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NCJ Number: 211868 Find in a Library
Title: Mad or Bad: Reflections on the Mental Health System's Responsibility for Mentally Disordered Offenders
Journal: Justice Report  Volume:20  Issue:4  Dated:Fall 2005  Pages:7-9
Author(s): Steve Lurie MSW
Date Published: 2005
Page Count: 3
Type: Literature Review
Format: Article
Language: English
Country: Canada
Annotation: Through an examination of past research studies and surveys, this paper discusses how and why clients/offenders with mental disorders in Canada are primarily served by the criminal justice system, as opposed to the mental health system and what is the response of the mental health system.
Abstract: Until 1992, the term forensic patient in Canada generally applied to persons living with mental illness who had committed serious criminal offenses. However, now at least one-third of forensic patients under the supervision of a hospital designated under the criminal code have committed non-violent offenses. Today, forensic programs serve less than 15 percent of people with mental illness who are before the courts. Between 2001 and 2002, clients with mental disorders before the Toronto, Canada courts increased from 1,800 to 2,361. Most clients before the courts were served primarily by the justice system and not by the mental health system. Mental health providers consider these clients to be forensic clients and feel they cannot provide services due to the risk the clients pose. On the other-hand, the justice system sees these clients as mentally disordered offenders, some of which cannot be managed in the general correctional setting. Through past research surveys and studies, this paper addresses reasons for why there is such an increase in the need to provide services to the mentally ill offender in both the mental health and justice systems and what is the mental health system’s responsibility to these mentally disordered offenders.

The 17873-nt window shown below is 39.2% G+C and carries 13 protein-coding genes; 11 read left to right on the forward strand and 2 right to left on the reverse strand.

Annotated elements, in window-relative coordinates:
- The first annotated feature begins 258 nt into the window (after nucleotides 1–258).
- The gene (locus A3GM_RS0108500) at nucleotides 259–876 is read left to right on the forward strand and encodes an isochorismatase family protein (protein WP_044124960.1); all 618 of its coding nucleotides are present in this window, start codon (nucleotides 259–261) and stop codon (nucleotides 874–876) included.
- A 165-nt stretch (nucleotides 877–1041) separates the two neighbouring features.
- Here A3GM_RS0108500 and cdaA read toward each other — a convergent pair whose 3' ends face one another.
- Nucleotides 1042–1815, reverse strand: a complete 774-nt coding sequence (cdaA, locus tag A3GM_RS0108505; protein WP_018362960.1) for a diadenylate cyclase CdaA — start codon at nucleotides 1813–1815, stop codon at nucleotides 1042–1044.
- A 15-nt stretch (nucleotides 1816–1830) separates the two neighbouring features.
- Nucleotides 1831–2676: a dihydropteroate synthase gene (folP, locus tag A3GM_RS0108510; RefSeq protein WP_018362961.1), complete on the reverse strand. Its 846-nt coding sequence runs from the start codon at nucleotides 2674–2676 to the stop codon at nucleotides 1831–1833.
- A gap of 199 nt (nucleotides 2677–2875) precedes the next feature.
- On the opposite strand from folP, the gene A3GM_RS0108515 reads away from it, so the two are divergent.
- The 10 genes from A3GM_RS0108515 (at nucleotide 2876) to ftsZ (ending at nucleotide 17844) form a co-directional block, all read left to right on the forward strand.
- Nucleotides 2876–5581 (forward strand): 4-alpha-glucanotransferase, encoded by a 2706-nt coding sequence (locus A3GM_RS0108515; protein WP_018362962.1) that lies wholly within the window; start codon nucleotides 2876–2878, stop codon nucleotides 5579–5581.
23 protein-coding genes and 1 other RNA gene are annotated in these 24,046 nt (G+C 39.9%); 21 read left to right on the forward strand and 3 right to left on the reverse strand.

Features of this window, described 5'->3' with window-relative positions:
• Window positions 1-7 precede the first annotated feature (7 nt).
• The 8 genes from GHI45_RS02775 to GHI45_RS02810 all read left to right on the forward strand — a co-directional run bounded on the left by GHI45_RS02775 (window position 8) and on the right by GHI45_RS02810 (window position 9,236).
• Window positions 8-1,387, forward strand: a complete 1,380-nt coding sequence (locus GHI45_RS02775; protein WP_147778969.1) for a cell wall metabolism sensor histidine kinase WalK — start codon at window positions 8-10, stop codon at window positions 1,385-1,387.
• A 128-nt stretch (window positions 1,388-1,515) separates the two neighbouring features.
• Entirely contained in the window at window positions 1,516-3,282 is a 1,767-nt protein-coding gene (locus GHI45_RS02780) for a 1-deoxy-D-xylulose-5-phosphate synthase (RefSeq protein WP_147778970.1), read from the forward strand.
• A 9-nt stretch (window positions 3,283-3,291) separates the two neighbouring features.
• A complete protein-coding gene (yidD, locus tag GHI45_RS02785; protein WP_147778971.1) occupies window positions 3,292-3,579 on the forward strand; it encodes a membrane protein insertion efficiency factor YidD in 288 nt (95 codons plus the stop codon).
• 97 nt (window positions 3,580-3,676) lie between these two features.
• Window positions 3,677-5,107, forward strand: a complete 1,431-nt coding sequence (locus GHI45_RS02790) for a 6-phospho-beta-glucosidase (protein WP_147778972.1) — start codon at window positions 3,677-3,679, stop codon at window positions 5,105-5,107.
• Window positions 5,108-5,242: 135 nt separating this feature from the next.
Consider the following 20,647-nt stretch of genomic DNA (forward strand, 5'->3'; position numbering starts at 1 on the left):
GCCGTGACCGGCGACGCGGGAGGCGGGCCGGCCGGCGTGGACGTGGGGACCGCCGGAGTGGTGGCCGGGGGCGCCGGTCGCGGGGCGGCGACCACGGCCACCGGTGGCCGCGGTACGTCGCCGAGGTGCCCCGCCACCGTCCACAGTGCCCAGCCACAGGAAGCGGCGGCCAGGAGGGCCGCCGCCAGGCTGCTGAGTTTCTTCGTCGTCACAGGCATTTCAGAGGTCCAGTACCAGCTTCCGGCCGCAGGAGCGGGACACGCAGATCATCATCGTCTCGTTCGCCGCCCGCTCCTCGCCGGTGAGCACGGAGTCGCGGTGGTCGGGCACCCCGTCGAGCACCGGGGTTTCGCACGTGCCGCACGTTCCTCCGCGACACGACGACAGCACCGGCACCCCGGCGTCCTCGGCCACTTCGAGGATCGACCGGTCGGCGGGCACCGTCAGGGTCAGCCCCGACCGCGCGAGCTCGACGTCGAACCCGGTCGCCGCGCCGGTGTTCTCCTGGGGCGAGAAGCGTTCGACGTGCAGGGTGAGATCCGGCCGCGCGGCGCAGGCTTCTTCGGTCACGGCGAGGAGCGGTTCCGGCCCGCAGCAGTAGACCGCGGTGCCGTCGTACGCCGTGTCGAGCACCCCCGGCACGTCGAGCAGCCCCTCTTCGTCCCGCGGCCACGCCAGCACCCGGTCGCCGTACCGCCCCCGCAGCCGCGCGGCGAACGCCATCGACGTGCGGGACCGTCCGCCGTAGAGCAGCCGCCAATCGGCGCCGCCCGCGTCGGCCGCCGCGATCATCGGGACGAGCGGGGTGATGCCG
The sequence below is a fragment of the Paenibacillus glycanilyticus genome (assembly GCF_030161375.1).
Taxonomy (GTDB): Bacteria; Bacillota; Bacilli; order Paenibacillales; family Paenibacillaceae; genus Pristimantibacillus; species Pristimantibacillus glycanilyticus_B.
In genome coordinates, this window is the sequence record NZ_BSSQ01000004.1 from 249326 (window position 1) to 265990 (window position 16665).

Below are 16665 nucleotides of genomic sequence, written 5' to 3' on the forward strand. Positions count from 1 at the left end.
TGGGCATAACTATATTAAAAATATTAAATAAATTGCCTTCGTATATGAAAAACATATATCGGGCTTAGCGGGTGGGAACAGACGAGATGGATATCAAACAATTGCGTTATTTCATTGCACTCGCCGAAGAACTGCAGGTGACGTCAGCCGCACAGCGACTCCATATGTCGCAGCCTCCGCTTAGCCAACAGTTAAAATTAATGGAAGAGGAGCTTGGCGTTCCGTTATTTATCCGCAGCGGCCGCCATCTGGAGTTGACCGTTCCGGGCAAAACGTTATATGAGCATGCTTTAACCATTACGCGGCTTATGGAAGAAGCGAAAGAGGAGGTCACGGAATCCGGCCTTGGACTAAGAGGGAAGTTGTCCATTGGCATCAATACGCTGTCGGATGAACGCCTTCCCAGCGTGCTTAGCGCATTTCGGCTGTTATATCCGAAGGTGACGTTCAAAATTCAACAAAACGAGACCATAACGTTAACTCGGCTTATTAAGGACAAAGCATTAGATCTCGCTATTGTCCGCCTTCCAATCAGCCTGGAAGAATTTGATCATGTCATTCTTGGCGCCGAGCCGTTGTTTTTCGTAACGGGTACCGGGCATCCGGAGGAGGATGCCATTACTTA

Main Term(s): Mentally ill offenders
Index Term(s): Canada; Mental disorders; Mental health; Mentally ill inmates; Offender mental health services; Psychologists role in corrections; Special needs offenders
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